עברית   |   عربي  |  English

 

NEWS


 

 
 
 

 

Home - Articles

Tolerance in The Society of Israel? Equal Employment as a Stimulus

by Attorney Nidal Othman*

first Published  : 13/11/2016   Last Updated: 13/11/2016 

   

It’s not easy to be a member of a minority group in the State of Israel.   The International Day for Tolerance is a wonderful opportunity to remind everyone who, due to the rapid pace of life here, has forgotten this unpleasant fact.

Police profiling of people of Ethiopian extraction and of those belonging to other minority groups in the population - “migrants,” as they have been termed by the Police Commissioner - will certainly not stop.  National investment in infrastructure for disadvantaged Arab villages is not about to create wonders, not even in the framework of the upcoming bi-annual budget, perhaps in order to make it difficult for local residents to throng to the ballot boxes.  The base from which the future is supposed to blossom – the Ministry of Education – has failed systematically for years in its fight against racism and in its attempt to promote a shared life and tolerance (according to the sharply critical recent report from the State Comptroller).  In short, and to the point, we are definitely not a good example of social solidarity.

But, this International Day for Tolerance does not have to be a time just to complain and to flood the air with suffering.   I see in it also a wonderful opportunity to remind people that not everything is so bad here.  Look, for example, at the positive direction in which the labor market is striding.

According to official data from the Ministry of Finance, during the first half of 2016, there was a sharp rise in the employment percentages of Ultra-Orthodox and Arab men, two groups which headed the unemployment tables for years.  It’s too bad that we can’t say the same about the employment of Ultra-Orthodox and Arab women, despite the fact that there is active work being done by the government in this area, following on the critique of the Organisation for Economic Co-operation and Development (OECD).  The plan of the Ministry of the Economy, costing about 150 million shekels and begun already a few months ago, is meant to significantly improve this situation.  Under its auspices, a company that takes in workers from these sectors will be entitled to 30 months of government assistance in funding their salaries.  The assistance that the government is offering amounts to about 27.5% of the monthly salary of every worker from the population designated under this program.

This is a wonderful program that is expected to significantly advance the employment of women.  Just to understand the depth of the gaps and how much this program is needed: in 2014, according to a report from the Ministry of the Economy, only about 33% of Arab women between the ages of 25-64 were employed, in comparison to 71% of women in the total population.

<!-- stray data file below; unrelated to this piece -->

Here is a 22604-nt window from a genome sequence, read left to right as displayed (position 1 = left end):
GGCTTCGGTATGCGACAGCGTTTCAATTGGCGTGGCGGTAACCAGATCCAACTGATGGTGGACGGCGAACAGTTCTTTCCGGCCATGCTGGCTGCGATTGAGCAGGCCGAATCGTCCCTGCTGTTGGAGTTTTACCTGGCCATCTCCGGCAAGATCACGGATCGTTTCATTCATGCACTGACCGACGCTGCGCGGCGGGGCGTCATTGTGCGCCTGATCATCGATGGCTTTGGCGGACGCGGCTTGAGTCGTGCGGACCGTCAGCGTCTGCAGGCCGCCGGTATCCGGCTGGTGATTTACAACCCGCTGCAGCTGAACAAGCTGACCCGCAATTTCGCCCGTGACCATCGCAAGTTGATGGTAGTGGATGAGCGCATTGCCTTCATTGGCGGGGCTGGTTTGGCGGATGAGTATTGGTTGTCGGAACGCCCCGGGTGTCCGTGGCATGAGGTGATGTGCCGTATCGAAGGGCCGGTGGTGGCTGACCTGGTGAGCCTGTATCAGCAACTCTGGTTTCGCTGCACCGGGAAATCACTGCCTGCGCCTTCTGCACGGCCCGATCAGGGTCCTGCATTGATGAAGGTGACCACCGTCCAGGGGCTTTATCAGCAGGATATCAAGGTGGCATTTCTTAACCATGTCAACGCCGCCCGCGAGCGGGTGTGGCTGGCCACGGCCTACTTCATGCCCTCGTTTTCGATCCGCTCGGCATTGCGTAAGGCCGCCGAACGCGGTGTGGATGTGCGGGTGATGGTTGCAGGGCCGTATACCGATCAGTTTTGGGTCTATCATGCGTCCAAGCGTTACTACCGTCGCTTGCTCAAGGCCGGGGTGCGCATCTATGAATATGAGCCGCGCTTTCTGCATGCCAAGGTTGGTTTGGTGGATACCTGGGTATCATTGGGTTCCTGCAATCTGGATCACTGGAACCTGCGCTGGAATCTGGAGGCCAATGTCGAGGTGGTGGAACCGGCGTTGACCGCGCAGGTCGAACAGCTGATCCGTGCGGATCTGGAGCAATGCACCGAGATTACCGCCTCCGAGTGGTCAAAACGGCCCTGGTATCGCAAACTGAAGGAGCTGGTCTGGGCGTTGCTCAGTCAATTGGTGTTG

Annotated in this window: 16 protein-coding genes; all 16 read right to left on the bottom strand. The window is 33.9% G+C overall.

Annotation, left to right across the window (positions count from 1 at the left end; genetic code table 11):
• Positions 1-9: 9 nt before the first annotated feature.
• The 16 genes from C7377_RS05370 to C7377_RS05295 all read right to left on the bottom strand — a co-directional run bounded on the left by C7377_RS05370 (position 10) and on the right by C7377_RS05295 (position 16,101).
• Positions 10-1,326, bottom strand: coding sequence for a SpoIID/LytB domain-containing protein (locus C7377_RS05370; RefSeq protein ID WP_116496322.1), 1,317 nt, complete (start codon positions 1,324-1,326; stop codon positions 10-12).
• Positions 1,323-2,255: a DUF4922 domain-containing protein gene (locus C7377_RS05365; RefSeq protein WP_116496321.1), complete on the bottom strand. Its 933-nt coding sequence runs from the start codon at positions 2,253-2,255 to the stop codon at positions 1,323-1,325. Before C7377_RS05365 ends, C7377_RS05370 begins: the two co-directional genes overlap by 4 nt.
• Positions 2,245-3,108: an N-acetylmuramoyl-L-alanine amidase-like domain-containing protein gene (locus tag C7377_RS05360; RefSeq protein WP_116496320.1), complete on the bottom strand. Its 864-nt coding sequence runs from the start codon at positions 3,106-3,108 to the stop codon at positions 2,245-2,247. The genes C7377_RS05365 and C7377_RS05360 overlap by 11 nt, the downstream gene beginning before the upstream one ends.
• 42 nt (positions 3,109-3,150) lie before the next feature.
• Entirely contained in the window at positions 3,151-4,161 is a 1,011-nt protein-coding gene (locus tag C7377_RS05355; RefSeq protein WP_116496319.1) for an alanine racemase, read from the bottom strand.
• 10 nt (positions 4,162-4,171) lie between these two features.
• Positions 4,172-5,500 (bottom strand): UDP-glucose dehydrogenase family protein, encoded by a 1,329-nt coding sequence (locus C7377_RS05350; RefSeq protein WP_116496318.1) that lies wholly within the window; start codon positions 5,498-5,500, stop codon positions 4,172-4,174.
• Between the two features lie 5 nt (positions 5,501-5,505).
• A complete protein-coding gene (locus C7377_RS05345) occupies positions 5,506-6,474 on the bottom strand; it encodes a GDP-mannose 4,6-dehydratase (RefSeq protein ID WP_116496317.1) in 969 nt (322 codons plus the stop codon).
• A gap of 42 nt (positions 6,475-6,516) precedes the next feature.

The direction is wonderful, but our finger must stay on the pulse: will realization of the goals of this program help bring about fair employment and shared areas of employment?  Will these areas then succeed in advancing tolerance and solidarity between Israelis in daily life, too?

Exactly a year ago – on the 2015 International Day for Tolerance – I visited the Berlin utopia.  We arrived in Germany, a delegation composed of men and women representing various communities in Israel: Mizrahim and Ashkenazim, Arabs, Russian speakers, Ethiopian immigrants, and so on.  The purpose was to learn from the human rights organizations of that city, which today constitute a wonderful example of acceptance of others, of everyone, with respect to their actions in the field.  A beautiful picture revealed itself to me.  How varied it is there today, in contrast to all the theories of racial purity that brought tragedies to the world in the last century!

The labor market in Israel, despite the not-so-low unemployment rates in Arab villages, development towns, and the periphery, and a salary that must absolutely rise, can still be the hope for advancing a model of shared work like this.  It already exists in reality: the Ministry of Health succeeds in awakening in us a hope that there is another way, not just because of the success of Arab physicians, experts and leaders in their fields, who rise to key positions in the system, but also because the health system permits, in addition to the shared work area, an area of shared life in hallways and in hospital rooms.

Tolerance and social solidarity are the opposite of racism and discrimination.  The difficult conditions of the region will not permit us to be Berlin, but perhaps a repeated and systematic airing of the problems will succeed and will help us move forward to the goal we yearn for.


*The author is the Director of the Coalition against Racism